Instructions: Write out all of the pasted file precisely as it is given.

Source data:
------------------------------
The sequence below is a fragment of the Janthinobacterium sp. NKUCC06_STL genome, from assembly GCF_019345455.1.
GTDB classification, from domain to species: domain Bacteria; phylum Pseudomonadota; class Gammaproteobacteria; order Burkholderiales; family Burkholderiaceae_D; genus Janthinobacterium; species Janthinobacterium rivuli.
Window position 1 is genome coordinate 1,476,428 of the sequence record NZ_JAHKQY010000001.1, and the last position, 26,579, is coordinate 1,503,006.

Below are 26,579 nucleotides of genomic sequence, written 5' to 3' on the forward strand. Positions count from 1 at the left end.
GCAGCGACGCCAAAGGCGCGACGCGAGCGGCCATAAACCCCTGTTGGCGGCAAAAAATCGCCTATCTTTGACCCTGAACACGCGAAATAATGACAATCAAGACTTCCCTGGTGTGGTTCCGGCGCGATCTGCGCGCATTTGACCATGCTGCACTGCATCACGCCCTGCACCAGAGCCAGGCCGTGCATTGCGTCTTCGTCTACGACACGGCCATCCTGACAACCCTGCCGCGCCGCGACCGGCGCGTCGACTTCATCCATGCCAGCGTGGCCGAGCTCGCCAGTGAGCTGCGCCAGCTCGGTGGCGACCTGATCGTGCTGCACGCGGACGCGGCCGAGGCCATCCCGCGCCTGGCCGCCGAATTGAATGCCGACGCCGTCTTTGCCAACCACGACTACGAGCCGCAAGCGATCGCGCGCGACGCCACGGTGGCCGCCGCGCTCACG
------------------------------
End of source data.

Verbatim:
The sequence below is a fragment of the Janthinobacterium sp. NKUCC06_STL genome, from assembly GCF_019345455.1.
GTDB classification, from domain to species: domain Bacteria; phylum Pseudomonadota; class Gammaproteobacteria; order Burkholderiales; family Burkholderiaceae_D; genus Janthinobacterium; species Janthinobacterium rivuli.
Window position 1 is genome coordinate 1,476,428 of the sequence record NZ_JAHKQY010000001.1, and the last position, 26,579, is coordinate 1,503,006.

Below are 26,579 nucleotides of genomic sequence, written 5' to 3' on the forward strand. Positions count from 1 at the left end.
GCAGCGACGCCAAAGGCGCGACGCGAGCGGCCATAAACCCCTGTTGGCGGCAAAAAATCGCCTATCTTTGACCCTGAACACGCGAAATAATGACAATCAAGACTTCCCTGGTGTGGTTCCGGCGCGATCTGCGCGCATTTGACCATGCTGCACTGCATCACGCCCTGCACCAGAGCCAGGCCGTGCATTGCGTCTTCGTCTACGACACGGCCATCCTGACAACCCTGCCGCGCCGCGACCGGCGCGTCGACTTCATCCATGCCAGCGTGGCCGAGCTCGCCAGTGAGCTGCGCCAGCTCGGTGGCGACCTGATCGTGCTGCACGCGGACGCGGCCGAGGCCATCCCGCGCCTGGCCGCCGAATTGAATGCCGACGCCGTCTTTGCCAACCACGACTACGAGCCGCAAGCGATCGCGCGCGACGCCACGGTGGCCGCCGCGCTCACG